Spotlight on Nydia Padilla-Rodriguez

She is an original member of Garth Fagan’s “Bottom of the Bucket, But” Dance Company, the precursor to Garth Fagan Dance. A longtime educator, she is currently director of community partnerships for the Rochester Central School District. She created Borinquen Dance Theatre in 1981 to serve youth and help them “find the desire to succeed through the discipline of dance.”

In April 2017, she received the 10th-annual Woerner Kollmorgen Award for Community Service at Nazareth College

Borinquen Dance Theatre is very unique. How did you come up with it?

The history of Borinquen Dance Theatre began at the Puerto Rican Festival in 1981 when Garth Fagan spontaneously announced that I would be offering dance classes. When he made that comment, he was telling me to go out into the community and share my artistic talent.  I had danced with “Bottom of the Bucket, But” for eight years and had experienced closure with that chapter in my life. His announcement planted a seed and allowed me to go forward to teach and help others and continue dancing but in a different capacity. I started with adults teaching exercise classes but shifted only four years later to focus on youth because of the high drop-out rate.

How has dance helped your students lead a healthier life?

Being part of the dance program helps the students learn that their bodies are like sacred temples. It is important for them to learn that living healthy is vital in order for them to manage the rigor of the classes. Dance is a form of exercise that is good for the mind, the body and the spirit. It is also fun, leads to creativity and allows you to showcase your talent. It also requires a level of discipline, though, that requires students to take care of their bodies through fitness and healthy eating.

You seem very (very) busy. How do you juggle it all?

I try to ensure that I take good care of myself first. So, that means finding time to ride my bike with my husband, going for nice long walks, as well as taking yoga and Pilates. If I can, I find the time to sit down and read a book. I prefer wellness books that reaffirm how important it is to take care of yourself and find a balance for everything I have going on in my life.

Which type of Latin Dance is your favorite?

My favorite type of Latin Dance is plena because of what it represents. The dance is closest to our roots with dancers wearing three-tiered skirts that represent our native Taino-Arawak, African and Spanish influences. Those influences are what make Puerto Ricans unique as a people. We must maintain those cultural connections for our younger generations, which is why I close every Borinquen performance with “La Plena.”

Which type of dance gives you the hardest workout?

For the hardest workout, contemporary and modern dance genres are demanding because it challenges the use of your body and weight, defining shapes, lines and balance. This form of dance requires discipline and a willingness to work beyond your comfort zone. You really have to push yourself and take your skills to another level.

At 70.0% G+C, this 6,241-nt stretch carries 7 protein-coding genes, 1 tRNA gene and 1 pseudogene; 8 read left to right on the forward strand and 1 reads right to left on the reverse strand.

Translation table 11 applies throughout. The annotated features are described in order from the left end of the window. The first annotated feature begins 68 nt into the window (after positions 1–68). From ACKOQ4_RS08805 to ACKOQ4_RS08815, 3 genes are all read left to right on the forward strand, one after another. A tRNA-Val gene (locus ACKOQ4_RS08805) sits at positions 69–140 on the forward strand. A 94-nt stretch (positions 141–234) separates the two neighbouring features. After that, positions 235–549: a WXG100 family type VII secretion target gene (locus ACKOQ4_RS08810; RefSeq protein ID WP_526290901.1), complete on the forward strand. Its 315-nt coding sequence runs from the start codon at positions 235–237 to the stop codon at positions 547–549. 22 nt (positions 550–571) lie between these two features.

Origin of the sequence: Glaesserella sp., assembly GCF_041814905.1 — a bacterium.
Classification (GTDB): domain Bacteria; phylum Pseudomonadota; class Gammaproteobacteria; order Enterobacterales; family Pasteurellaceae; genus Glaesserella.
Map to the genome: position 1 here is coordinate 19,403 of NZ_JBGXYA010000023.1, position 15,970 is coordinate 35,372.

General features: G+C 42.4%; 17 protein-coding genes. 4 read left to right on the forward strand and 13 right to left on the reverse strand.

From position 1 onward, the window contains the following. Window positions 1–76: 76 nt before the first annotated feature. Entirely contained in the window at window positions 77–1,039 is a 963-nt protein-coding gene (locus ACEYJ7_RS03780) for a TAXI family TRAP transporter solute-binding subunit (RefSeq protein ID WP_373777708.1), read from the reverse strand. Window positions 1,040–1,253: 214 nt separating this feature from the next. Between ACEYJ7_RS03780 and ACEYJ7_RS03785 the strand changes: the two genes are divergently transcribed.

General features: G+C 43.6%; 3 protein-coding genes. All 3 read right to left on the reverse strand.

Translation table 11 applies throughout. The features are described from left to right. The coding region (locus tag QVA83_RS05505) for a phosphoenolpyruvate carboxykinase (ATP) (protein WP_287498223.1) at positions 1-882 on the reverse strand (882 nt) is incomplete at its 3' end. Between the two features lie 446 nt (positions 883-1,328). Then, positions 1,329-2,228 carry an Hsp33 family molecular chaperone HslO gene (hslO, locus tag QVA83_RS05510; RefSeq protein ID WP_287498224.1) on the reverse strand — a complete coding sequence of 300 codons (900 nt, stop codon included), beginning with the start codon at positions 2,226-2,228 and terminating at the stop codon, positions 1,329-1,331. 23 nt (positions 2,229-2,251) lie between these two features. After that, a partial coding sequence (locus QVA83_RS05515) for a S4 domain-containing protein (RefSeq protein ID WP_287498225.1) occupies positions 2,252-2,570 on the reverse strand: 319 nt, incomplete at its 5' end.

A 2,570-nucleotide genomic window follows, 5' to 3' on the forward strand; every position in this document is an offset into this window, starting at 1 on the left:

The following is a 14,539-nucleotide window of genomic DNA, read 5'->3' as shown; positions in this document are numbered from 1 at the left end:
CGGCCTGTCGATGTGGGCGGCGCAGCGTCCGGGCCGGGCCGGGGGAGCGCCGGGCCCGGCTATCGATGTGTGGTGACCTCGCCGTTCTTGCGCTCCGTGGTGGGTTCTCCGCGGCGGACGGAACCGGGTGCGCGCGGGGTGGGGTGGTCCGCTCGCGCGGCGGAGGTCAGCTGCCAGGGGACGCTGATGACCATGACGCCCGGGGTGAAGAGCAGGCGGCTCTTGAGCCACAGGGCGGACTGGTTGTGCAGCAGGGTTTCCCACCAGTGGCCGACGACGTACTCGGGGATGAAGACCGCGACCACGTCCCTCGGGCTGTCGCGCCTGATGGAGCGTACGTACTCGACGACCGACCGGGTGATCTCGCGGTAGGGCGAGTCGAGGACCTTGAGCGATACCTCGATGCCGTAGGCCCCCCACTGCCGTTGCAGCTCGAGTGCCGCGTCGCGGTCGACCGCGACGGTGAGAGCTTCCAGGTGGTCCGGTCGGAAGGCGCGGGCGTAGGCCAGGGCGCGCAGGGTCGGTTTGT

What else do you do to stay active?

As I mentioned, I enjoy bike riding and taking walks as well as taking flamenco and other dance classes whenever possible. I recently took on tap dancing and performed with my students at Borinquen Dance Theatre’s community performance on April 29 to celebrate our 36th anniversary.

What’s the most important thing you do to stay healthy?

I try to eat a nutritious and balanced diet and to pay attention to what I’m putting into my body. I also utilize the Fitbit as a tool to keep me focused on my fitness goals. Eating well and staying active are essential. A fitness instructor once told me staying healthy is 70 percent what you eat and 30 percent how much you exercise. That has becomes my day-to-day practice.

 What advice do you have for others?

Find a friend or peer to work with on staying fit. As a team, you can encourage each other, become part of some kind of program and work with each other to fulfill your goals. Sticking to a fitness plan is not easy to do by yourself. That’s why it makes more sense to team up with someone or a group of people whether at the workplace, with a friend or someone who has similar goals. Having a fitness partner also makes staying healthy fun and relieves stress, since you have more of a support system.

Could you share some of your favorite healthy eating tips?

Eating as many fruits and vegetables as well as eating a lot of greens, drinking a lot of water and ensuring you have some type of protein and even some carbohydrates. You should also check your calorie intake, which helps ensure you’re eating a balanced meal. But one must be careful to not take a diet too far or skip meals, which would not constitute eating healthy.

Where are your favorite healthy spots in the community?

My husband and I like to ride our bikes along the Erie Canal. I also like the canal because you can bike or walk and grab a bite to eat at restaurants which offer healthy options. I also like to walk in the Park and East avenues area. Long walks are good just to talk and relieve whatever stress we might be experiencing in our busy lives.

Excellus BlueCross BlueShield is a proud supporter of Borinquen Dance Theatre and granted the group a $3,500 Community Health Award in 2017.

Joy Auch

Joy Auch

Joy lives in Ontario County with her boys (two sons and her hubby). She runs to stay sane and spends lots of time with her boys splashing in their creek and catching frogs and snails. She is a New England native who promises not to share her sports allegiances, although as an alumna of Syracuse University, she loves (loves) SU sports! Joy is a regional communications manager at Excellus BlueCross BlueShield.
Joy Auch

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